Psychiatric Inpatients with Low Symptom severity at Admission and Discharge


Psychiatric Inpatients with Low Symptom severity at Admission and Discharge
May 31, 2023 MHO

This year MHO modified its Statistically Meaningful Improvement (SMI) metric to exclude patients whose admission assessment severity was too low for them to achieve improvement, provided the patient also did not decline. MHO consistently finds that 8-10% of inpatients with a change score on a patient self-report assessment have an extremely low admission and discharge severity that make them ineligible for this new version of the SMI metric (Figure 1, rates per diagnostic group). As you might expect, our data curiosity was piqued! We set out to explore what may be driving this phenomenon and “loss” of outcomes data. Afterall, clinical thresholds for inpatient admission dictate patients are experiencing some type of psychiatric crisis which directly contradicts a low admission assessment severity.

Figure 1. Overall Rates of Exclusion from New SMI Metric Vary by Diagnostic Category

A disconnect between primary diagnosis and assessment tool

In MHO’s data, 40% of patients excluded from the new SMI metric due to very low admission and discharge severity were likely assessed with a tool that is less than ideal for their primary diagnosis, for example patients diagnosed with anxiety or psychotic disorders assessed with the depression specific Patient Health Questionnaire (PHQ-9) or substance use specific Brief Substance Craving Scale (BSCS). The rate of exclusion from the new SMI metric varies by diagnostic group. Further, patients assessed with a less than ideal tool were three times more likely to be excluded from the new SMI metric (17.3% vs 5.6%) and, even when not excluded, were less likely to achieve large SMI (Figure 2).

Figure 2. Impact of Diagnostic Category on Tool Selection, and Tool Selection Impact on SMI where % represent all patients with a change score

Of course, these results indicate not all patients with a less than ideal tool score low at admission, and many do in fact show improvement. Why is this? Mental disorders have some clinical overlap[1] and can be comorbid with other disorders[2] measured by less-than-ideal tools. Nonetheless, selecting the right tool allows for more accurate evaluation of patient symptomology and treatment impact.

Patients with low admission severity on an ideal tool

Approximately 1 in 20 patients assessed with an ideal tool (e.g., patients with mood disorders assessed with the PHQ-9) are ultimately excluded from the new SMI metric due to low admission and discharge severity (Figure 2). Could it be that the ability to reliably self-report symptoms is compromised by low insights and/or cognitive deficits associated with serious mental disorders? Although that can be the case in certain patients[3][4][5], research shows we can generally trust the validity of self-report measures for most symptom domains[6]. However, even when we can’t trust patient self-report, assessment and documentation of patient insight can be a beneficial component of the inpatient psychiatric assessment.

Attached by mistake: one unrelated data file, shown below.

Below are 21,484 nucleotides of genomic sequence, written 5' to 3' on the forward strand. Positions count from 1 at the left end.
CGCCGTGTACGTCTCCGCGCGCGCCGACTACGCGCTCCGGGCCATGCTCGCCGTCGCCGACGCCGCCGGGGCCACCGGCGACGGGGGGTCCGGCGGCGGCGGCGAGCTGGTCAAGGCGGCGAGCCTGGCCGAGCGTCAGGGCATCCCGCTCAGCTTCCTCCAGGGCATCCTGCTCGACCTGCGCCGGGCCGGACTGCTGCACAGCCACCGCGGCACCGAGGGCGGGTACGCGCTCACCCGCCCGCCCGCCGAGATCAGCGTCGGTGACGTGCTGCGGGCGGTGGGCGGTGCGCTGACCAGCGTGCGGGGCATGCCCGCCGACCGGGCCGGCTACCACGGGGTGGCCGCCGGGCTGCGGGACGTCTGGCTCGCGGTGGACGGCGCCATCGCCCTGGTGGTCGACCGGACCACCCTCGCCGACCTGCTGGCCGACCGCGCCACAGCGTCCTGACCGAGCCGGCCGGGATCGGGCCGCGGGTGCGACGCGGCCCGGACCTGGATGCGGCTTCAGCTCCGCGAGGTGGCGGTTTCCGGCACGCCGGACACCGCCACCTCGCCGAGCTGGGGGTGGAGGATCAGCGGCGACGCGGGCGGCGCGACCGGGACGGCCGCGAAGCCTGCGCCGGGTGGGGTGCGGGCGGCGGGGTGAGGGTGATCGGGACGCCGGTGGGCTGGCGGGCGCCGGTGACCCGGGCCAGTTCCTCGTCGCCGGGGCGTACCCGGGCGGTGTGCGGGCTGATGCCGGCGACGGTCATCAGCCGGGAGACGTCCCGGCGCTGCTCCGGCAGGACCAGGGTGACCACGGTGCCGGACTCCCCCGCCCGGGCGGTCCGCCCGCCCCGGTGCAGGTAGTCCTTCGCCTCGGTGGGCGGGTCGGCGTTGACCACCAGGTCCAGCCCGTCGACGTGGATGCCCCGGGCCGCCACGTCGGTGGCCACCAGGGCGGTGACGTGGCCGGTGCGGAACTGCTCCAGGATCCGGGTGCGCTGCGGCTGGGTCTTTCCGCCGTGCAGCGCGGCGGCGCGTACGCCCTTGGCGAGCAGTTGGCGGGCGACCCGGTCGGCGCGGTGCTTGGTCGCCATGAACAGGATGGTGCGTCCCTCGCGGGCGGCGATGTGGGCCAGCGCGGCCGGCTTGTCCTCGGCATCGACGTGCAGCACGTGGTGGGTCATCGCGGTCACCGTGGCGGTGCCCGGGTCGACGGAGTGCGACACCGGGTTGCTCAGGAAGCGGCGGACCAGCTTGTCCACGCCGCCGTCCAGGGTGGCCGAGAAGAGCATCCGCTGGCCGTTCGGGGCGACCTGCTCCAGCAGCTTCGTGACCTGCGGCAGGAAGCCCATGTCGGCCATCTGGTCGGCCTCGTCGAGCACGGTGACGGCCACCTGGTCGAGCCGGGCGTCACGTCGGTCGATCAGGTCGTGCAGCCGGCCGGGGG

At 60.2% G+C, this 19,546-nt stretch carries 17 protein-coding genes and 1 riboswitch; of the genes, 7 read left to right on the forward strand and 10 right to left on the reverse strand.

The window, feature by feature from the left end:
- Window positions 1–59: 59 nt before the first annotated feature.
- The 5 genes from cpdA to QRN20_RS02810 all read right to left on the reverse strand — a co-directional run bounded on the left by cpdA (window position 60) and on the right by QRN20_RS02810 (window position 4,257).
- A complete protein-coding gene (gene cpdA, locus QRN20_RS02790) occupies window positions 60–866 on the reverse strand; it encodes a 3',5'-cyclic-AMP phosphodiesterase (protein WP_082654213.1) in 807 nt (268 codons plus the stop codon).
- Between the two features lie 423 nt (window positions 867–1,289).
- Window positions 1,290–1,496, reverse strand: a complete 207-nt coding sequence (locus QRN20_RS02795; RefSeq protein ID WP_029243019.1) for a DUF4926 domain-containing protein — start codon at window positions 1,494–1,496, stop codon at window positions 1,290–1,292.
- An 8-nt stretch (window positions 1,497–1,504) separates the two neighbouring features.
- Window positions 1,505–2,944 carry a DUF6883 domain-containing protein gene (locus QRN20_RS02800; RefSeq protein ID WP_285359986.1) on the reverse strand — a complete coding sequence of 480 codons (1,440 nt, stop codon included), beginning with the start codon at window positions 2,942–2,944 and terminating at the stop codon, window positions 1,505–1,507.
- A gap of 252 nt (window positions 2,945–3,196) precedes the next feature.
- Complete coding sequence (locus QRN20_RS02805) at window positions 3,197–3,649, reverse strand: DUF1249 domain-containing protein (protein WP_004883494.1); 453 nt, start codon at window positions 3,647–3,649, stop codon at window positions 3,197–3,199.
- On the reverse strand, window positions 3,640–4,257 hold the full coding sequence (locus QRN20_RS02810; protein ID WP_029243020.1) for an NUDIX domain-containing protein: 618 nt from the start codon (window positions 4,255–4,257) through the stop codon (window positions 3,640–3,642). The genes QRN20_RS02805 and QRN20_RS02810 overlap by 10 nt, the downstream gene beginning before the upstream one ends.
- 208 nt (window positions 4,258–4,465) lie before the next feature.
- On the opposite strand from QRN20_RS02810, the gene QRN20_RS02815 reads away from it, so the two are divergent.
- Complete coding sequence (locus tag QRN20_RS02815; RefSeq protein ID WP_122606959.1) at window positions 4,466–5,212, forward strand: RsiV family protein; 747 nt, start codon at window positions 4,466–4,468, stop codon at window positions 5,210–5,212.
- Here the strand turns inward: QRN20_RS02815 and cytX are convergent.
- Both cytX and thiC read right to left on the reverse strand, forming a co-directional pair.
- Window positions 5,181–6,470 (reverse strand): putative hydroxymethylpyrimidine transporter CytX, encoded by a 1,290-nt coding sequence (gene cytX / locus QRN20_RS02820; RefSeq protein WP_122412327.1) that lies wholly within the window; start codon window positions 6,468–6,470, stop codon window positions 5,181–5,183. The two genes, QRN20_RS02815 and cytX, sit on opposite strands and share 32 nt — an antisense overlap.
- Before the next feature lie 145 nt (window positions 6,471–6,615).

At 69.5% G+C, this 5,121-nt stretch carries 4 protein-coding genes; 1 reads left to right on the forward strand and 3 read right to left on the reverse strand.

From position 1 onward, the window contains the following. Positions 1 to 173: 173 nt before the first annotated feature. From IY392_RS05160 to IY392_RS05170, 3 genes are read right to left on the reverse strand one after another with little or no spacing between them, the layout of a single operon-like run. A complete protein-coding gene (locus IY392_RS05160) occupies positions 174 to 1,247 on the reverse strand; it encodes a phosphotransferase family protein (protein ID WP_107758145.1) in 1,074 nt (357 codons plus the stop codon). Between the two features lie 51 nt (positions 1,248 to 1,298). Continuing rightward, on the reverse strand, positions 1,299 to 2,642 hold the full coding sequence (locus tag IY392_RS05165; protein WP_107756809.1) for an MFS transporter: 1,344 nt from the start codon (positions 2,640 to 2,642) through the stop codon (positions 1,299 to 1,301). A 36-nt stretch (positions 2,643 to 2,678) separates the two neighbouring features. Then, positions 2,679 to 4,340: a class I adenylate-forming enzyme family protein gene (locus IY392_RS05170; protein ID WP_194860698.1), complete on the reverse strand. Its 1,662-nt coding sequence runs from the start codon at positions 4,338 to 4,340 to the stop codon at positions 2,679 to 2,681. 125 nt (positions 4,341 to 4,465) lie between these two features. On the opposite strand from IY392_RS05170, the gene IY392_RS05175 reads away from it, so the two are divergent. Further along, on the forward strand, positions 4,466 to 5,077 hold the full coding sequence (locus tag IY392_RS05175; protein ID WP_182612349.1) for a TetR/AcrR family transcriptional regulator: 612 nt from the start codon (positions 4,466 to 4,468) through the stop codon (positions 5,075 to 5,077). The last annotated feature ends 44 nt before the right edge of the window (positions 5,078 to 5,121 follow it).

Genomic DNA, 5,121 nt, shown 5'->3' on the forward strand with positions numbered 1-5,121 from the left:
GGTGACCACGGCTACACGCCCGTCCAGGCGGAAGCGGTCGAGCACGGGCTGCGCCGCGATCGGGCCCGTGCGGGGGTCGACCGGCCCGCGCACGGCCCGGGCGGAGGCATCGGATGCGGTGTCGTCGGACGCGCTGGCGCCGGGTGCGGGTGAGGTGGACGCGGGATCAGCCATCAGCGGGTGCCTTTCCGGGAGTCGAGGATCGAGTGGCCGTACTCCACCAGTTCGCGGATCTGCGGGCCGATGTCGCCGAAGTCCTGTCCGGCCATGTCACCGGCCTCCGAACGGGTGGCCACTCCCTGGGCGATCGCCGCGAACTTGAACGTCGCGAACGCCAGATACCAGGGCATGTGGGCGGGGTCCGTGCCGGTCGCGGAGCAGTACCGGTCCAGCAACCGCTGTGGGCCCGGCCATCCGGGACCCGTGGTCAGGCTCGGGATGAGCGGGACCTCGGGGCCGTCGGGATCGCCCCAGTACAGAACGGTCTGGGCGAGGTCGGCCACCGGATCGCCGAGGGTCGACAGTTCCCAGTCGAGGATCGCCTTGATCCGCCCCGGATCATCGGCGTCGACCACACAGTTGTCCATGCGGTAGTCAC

We may also question whether ‘ideal tools’ are indeed the gold standard for assessment of all the specific diagnoses within broad diagnostic categories (e.g., there is variety between anxiety disorders), and whether some of these tools are sufficiently comprehensive of all symptom domains within the diagnosis (e.g., BSCS used for psychoactive and substance use disorder assessing only cravings over the last 24 hours). Examining each assessment tool and other potential causes of low admission severity within each broad diagnostic category could provide more insight into this complicated and important issue.

Final thoughts

Clinicians and hospital administration should consider the reasons behind low symptom severity and the tools used to assess symptoms when treating patients with severe mental health problems. Facilities may benefit from diversifying their assessment tool inventory and administering disorder-specific measures, using measures assessing a broader scope of symptoms such as the Behavior and Symptom Identification Scale (BASIS – 32™), or using multiple measures in cases of comorbidities. Afterall, administering appropriate tools allows facilities and clinicians to objectively evaluate and communicate to stakeholders whether the care provided to patients is impacting patient outcomes.


[1] Doherty, J. L., & Owen, M. J. (2014). Genomic insights into the overlap between psychiatric disorders: implications for research and clinical practice. Genome Medicine, 6(4), 29.

[1] Plana-Ripoll O, Pedersen CB, Holtz Y, et al. (2019). Exploring Comorbidity Within Mental Disorders Among a Danish National Population. JAMA Psychiatry, 76(3):259-270. doi: 10.1001/jamapsychiatry.2018.3658.

[1] van Helvoort, D., Merckelbach, H., van Nieuwenhuizen, C., & Otgaar, H. (2022). Traits and distorted symptom presentation: A scoping review. Psychological Injury and Law, 15(2), 151–171.

[1] Atkinson M, Zibin S, Chuang H: Characterizing quality of life among patients with chronic mental illness: a critical examination of the self-report methodology. American Journal of Psychiatry 154:99-105.

[1] Calsyn RJ, Allen G, Morse GA, et al: Can you trust self-report data provided by homeless mentally ill individuals? Evaluation Review 17:353-366, 1993.

[1] Bell, Morris & Fiszdon, Joanna & Richardson, Randall & Bryson, Gary. (2007). Are self-reports valid for schizophrenia patients with poor insight? Relationship of unawareness of illness to psychological self-report instruments. Psychiatry research. 151. 37-46. 10.1016/j.psychres.2006.04.012.